Effectiveness of Introverted Leaders
Introverts and Leadership. At face value, these appear to be two distinct characteristics that do not compliment each other. When one hears the word introvert, terms like shy or reserved come to mind, and while these may be overarching generalizations of the trait, introversion is generally not something we equate to leadership.
To be successful in today’s extroverted business culture, the thought that effective leaders have to be outgoing and outspoken isn’t necessarily true. Perhaps quite the opposite, in fact. In a recent report, nearly 40% of executives surveyed identified themselves as introverts, including some of the world’s most successful executives – names like Bill Gates, Warren Buffett and Charles Schwab. Below are five key characteristics that play to introverts’ favor in becoming a successful leader.
Think, then talk:
Introverted leaders often let comments and ideas sink in before they react. They will consider other’s comments carefully and process the information before responding. Introverts listen to understand, instead of listening to respond – a desirable and effective trait in the boardroom.
And the awkward silence in meetings may be not so awkward after all; introverts often use the silence to their advantage, using this time to allow themselves and their team to process information to process and generate more ideas. Additionally, because of the more quiet nature of introverts, when they speak, people are more apt listen.
Depth over Breadth:
Introverts dive into the big issues and ideas and don’t like moving on until they have a suitable solution. An introvert values meaningful conversation over irrelevant chatter, and knows how ask the right questions to get the answers they need.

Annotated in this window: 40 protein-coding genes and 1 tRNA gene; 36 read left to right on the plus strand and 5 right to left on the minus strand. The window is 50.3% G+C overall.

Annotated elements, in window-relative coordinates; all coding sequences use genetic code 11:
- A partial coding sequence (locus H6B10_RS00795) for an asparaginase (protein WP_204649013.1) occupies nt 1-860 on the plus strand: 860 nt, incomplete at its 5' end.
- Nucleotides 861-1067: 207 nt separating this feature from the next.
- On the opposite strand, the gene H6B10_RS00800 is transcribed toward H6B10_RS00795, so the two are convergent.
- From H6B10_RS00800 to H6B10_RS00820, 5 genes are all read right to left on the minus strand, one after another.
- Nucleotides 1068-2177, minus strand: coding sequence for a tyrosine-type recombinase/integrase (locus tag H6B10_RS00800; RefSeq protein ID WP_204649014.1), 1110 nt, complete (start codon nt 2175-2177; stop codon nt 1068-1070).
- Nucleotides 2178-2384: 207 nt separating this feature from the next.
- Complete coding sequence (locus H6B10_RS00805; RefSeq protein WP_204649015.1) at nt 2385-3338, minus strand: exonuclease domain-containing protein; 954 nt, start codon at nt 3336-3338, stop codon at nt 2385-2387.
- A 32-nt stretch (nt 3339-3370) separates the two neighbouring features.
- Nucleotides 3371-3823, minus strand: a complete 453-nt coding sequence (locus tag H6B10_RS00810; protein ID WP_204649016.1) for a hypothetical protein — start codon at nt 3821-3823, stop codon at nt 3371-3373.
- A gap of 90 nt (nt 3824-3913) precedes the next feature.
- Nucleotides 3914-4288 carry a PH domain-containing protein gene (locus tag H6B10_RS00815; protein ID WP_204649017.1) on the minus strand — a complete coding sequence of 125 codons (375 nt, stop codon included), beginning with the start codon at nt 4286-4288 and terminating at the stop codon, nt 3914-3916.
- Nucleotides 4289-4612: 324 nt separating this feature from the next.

By seeking more meaningful conversation, diving deep into issues, and listening to understand, introverted leaders are likely to gain insightful information and truly understand the problem at hand and lead to the appropriate solution.
Calmness in Chaos:
Low-key. Calm. Reassuring. These are all characteristics of an introverted leader. In a stressful and chaotic situation, people are apt to seek out these people and follow their leadership. Maintaining cool and calm collectiveness is something that an introverted leader excels at. They are able to maintain their usual soft and slow speech regardless the pressure of the situation, and this invokes calm and trust in their team and followers. Thoughtfulness and preparation plays a crucial role in this characteristic as well, as they think out their actions and consequences before speaking.
Writing over Speaking:
As previously mentioned introverted leaders highly value time to process information and equip themselves with a proper reaction and plan. Because of this, introverted leaders value, and are likely to prefer, writing over speaking. This allows them to process the information and best articulate their position and actions.
Solitude to Recharge, Re-focus
Likely the most well known fact about introverts is that they require quiet and solitude to recharge their batteries, and are energized by doing so. These breaks from people are crucial to their critical thinking, decision-making and creativity. Solitude allows them time to decompress, process, and re-focus with clarity for the next project.